Altogether; benefit

Strength and Health, bold knights; (see note)
Brave, boldest in deed
nothing hinder you
Quickly to attend me

bright swords
Helmets; shining

very clear

FIRST SOLDIER, STRENGTH
may trust [me]

please
defenders; have found

Strength, steadfast
such a one

Made




Flower; knights

SECOND SOLDIER, HEALTH
wears
reasonable
Health


body

Steadfast; unwavering
where; go

have not any need; sigh


Who

[compared] to me who

dares threaten me with





offers strife


wear
know any woe
for my pleasure

wish
according to your
omitted



born
unless
lost


them; fear
Try; do
be mindful

Sweet lady; say you
wise

your two eyes

Do you wish I were dead
[So] you; new [husband]
Whore; strike off
regret

knows
That [thought]
please
brought to pass


Necessity; come at last

go

many words
naturally
nothing but women’s talk
show



in awe of me; (see note)
arguing


will not

brag

Brag; thrive
said
nature


fear; power

scripture
as evidence



advise







truth
fiction

steadfast

do you preach
power
dares not once
both his eyes


gracious chosen

deprive

as I wield my sword


country




people

once

or
bad luck


brave
power


(see note)
as a leaf on the lime tree
young man
runs like

comfort
run like the roe deer
stream


desire
Quickly and hurry immediately
Whether; wherever you have gone
Dares

MESSENGER
seat
sword
I kneel

know

you know
equal

Bravely; do

From here; (see note)


equal


tall



But; peer


Comfort
make merry; mind
before; hence
promoted; Cross


As your promotion
(see note)
(see note)

curtain string; (see note)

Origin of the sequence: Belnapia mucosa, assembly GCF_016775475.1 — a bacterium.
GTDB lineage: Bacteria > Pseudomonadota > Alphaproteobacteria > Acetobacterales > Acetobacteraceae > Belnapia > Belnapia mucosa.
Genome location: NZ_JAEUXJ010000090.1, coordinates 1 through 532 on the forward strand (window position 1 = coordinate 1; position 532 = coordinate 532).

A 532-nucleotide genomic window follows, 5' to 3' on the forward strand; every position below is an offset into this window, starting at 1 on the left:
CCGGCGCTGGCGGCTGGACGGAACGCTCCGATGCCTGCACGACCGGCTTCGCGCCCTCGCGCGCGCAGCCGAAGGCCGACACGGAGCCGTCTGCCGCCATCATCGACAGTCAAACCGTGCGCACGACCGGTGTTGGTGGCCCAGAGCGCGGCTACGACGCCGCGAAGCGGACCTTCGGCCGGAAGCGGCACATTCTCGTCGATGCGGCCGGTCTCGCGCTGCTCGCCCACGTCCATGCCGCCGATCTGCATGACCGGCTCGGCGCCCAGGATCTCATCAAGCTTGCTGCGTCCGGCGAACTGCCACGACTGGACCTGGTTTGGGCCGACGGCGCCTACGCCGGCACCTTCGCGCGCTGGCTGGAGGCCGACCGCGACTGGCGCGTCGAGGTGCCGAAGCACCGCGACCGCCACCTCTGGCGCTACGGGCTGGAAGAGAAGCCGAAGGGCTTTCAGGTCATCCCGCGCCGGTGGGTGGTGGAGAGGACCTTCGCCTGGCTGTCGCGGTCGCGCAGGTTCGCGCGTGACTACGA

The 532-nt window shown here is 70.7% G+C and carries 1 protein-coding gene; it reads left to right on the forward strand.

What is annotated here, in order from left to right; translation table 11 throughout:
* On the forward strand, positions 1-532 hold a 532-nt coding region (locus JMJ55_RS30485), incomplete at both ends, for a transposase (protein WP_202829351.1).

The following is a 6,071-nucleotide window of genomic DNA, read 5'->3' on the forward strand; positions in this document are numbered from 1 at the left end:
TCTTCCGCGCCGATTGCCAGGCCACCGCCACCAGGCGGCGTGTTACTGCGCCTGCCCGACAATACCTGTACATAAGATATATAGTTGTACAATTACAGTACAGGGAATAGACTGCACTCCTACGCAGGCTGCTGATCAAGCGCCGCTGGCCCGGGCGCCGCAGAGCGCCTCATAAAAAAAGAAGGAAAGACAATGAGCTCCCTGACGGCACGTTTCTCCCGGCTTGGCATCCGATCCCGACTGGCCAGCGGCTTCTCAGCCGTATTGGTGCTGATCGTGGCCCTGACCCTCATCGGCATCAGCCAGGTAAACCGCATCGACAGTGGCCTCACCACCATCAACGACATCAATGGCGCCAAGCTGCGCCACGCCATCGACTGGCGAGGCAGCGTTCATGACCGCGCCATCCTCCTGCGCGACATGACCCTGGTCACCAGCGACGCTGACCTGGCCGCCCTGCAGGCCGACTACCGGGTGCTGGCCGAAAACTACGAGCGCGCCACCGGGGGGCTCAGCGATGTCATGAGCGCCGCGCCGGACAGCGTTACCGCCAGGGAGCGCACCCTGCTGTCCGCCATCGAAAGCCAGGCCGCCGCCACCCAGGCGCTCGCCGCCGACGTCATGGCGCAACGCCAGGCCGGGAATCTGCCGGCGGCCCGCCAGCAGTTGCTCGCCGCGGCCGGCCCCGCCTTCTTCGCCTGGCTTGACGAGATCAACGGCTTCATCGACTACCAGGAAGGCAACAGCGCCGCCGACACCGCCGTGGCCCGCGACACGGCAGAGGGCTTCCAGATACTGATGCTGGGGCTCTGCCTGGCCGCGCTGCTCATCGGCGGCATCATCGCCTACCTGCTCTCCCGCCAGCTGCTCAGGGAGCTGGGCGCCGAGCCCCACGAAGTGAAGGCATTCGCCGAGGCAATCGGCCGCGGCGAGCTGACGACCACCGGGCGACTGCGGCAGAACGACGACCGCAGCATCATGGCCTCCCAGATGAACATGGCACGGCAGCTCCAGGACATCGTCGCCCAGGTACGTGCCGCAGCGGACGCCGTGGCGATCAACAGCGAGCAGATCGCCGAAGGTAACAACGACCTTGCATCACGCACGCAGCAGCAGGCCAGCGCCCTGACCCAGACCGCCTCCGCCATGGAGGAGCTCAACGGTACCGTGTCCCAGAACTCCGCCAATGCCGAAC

never; equal





profit
hurry



almost lost
Unless

believe

such
he has; fear



Comfort; must
Everywhere; (see note)

And he sings

seat
miter; head

neglected; (see note)



BISHOP; alas; (see note)
such evil
gone
truth; laid low

Bribery; judge
Strength overcomes; (see note)
Deceit; merchant
truth is put to death

treachery
Oaths
Law; lechery
hindered

villainy
are uneducated
Holy days
These; are established

Wise; blinded; (see note)
see everything
They; unnatural
pity; truly


Unrelated nor related
are
live

pitiless
are destroyed
are
truth I


do
Far and wide; seen
Whoso will speak truth

Perhaps; consider
speak that true tale
live like fish
eat; (see note)

spare

think
Nor on Death

Neither
nor
Towards hell; hasten
Before their last days


Gives them grace
terrible
Which lasts


without
rescue
many

be available; bail
(see note)
Though; judge
passage (death’s door)


goodness

Died; Cross

Give you grace
For your souls’ salvation

Permit; may be so; (see note)

Then he says to the king

Sir; think

go
Unless; take care

also; very frail

thought
fearful

think (remember)
make yourself; ready
Death; your servant; (see note)
will spare you

justice
wisdom
live; heaven’s light
save; pain

What
Should I fear Death
windbag (jangler)
advise


frighten
both together
sea thrown

give
anger; mind
Where will you preach
don’t know at all; Cross

Believe
young
lie, villain, idiot


church
do you know
wild
stay

worry (care) [go] away
concentrate on

long-winded


be worried
While; retinue
are ready

Believe; otherwise
will fail soon
Though; live; you please
very soon


presumption

servant; (see note)

buried
come together flies and mold
believe



commend you to

better

Here he leaves

by my faith

dares trouble



(see note)



proclamation; shout

find out


power
Whether he dares
Against; retinue



again
go; ready


He goes into (or through) the place

my words

If you would; slain




desire


orders; uphold
Each; here
hanged and disembowelled
bondage

know


From coast to coast

ask

If; dare raise war
young man

misfortune

certain; lost


Although

power nor ability
frighten

insane
arrive
see his own life-blood
If; (see note)

(see note)

Go To Wisdom